International Adoption - Firsthand Experience
This article is about International Adoption, based on numerous interviews with my best friend, Sandi. I’m sharing some of the details of her firsthand experience with adopting a child. Actually, they wound up getting two children – a girl and a boy. Sandi and her husband, Robert, turned to foreign adoption after waiting years to adopt a child in the United States. Believe it or not, adopting a baby in the United States isn’t easy – unless you’re willing to take an infant with special needs, or unless you’re fortunate enough to find a private adoption. U.S. adoption for older kids is easier, however. Since most couples want a baby, older children are not as much in demand. More and more couples are discovering the difficulties with U.S. adoption, and as a result, these frustrated parental hopefuls are turning to other nations. To learn more about international adoption, keep reading!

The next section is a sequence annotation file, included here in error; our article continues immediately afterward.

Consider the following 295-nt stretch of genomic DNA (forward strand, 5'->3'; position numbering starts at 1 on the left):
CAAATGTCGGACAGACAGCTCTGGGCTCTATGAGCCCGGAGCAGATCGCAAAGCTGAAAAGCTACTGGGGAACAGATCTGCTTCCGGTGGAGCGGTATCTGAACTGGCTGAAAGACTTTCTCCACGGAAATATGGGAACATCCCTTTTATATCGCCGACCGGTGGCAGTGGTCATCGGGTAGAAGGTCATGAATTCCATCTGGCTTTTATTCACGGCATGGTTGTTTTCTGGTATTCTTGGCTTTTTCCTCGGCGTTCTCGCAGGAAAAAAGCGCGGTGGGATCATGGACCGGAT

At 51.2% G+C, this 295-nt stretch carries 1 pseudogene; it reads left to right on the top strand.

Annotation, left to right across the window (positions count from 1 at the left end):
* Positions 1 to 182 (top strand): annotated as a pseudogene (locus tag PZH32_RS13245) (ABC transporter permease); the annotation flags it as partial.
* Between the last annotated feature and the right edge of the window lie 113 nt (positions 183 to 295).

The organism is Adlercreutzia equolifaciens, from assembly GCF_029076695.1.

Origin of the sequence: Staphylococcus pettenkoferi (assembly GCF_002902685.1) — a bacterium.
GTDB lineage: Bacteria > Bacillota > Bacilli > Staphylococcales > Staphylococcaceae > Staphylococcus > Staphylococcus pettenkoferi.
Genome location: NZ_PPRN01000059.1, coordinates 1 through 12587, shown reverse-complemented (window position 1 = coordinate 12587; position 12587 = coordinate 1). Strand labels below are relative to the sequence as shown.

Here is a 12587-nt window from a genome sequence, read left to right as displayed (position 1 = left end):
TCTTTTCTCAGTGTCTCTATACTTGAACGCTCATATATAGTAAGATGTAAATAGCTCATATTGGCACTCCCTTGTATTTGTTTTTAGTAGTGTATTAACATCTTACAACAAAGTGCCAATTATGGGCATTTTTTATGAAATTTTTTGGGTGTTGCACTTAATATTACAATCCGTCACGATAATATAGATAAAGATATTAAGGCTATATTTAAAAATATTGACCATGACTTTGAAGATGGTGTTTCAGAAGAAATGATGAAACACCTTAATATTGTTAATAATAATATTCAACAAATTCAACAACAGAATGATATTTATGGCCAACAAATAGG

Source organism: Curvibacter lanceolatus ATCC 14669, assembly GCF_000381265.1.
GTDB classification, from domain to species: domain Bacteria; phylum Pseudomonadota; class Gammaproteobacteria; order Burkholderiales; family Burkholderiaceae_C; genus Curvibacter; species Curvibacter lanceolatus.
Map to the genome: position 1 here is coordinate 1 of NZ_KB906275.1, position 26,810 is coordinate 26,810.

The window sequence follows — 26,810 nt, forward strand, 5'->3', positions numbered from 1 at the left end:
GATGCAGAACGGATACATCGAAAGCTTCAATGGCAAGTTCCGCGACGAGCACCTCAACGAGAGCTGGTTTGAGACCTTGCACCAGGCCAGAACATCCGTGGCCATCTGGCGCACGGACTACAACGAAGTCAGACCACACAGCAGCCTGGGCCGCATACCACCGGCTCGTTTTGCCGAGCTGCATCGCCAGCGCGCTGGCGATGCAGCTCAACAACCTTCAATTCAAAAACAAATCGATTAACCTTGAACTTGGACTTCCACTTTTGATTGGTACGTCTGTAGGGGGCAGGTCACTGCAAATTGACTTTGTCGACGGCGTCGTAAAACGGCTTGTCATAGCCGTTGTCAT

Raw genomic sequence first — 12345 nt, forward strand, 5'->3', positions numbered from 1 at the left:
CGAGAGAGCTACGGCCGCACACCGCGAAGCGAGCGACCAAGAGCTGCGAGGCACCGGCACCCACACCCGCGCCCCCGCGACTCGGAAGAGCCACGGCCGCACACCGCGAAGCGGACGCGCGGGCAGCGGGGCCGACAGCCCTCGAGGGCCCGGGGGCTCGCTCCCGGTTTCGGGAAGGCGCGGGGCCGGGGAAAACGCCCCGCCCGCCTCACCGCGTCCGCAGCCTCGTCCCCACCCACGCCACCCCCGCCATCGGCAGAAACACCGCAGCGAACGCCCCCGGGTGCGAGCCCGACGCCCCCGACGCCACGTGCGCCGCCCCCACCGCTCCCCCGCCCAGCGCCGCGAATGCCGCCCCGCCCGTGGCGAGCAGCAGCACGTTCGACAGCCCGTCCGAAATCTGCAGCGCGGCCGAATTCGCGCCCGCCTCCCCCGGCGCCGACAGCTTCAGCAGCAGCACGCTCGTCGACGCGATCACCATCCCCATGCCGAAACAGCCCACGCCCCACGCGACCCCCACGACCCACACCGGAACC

Robert and Sandi Woodson had always wanted kids. Sandi, however, had experienced a lot of problems regarding her reproductive health. She wasn't about to give up her dream easily, though. She endured months of drug therapy and doctors' appointments in an effort to conceive, to no avail. After weighing and discussing their options, the couple decided on adoption. Sandi herself had been adopted as a baby, through a private adoption, and was eager to get the process started, so they began searching for and checking out adoption agencies.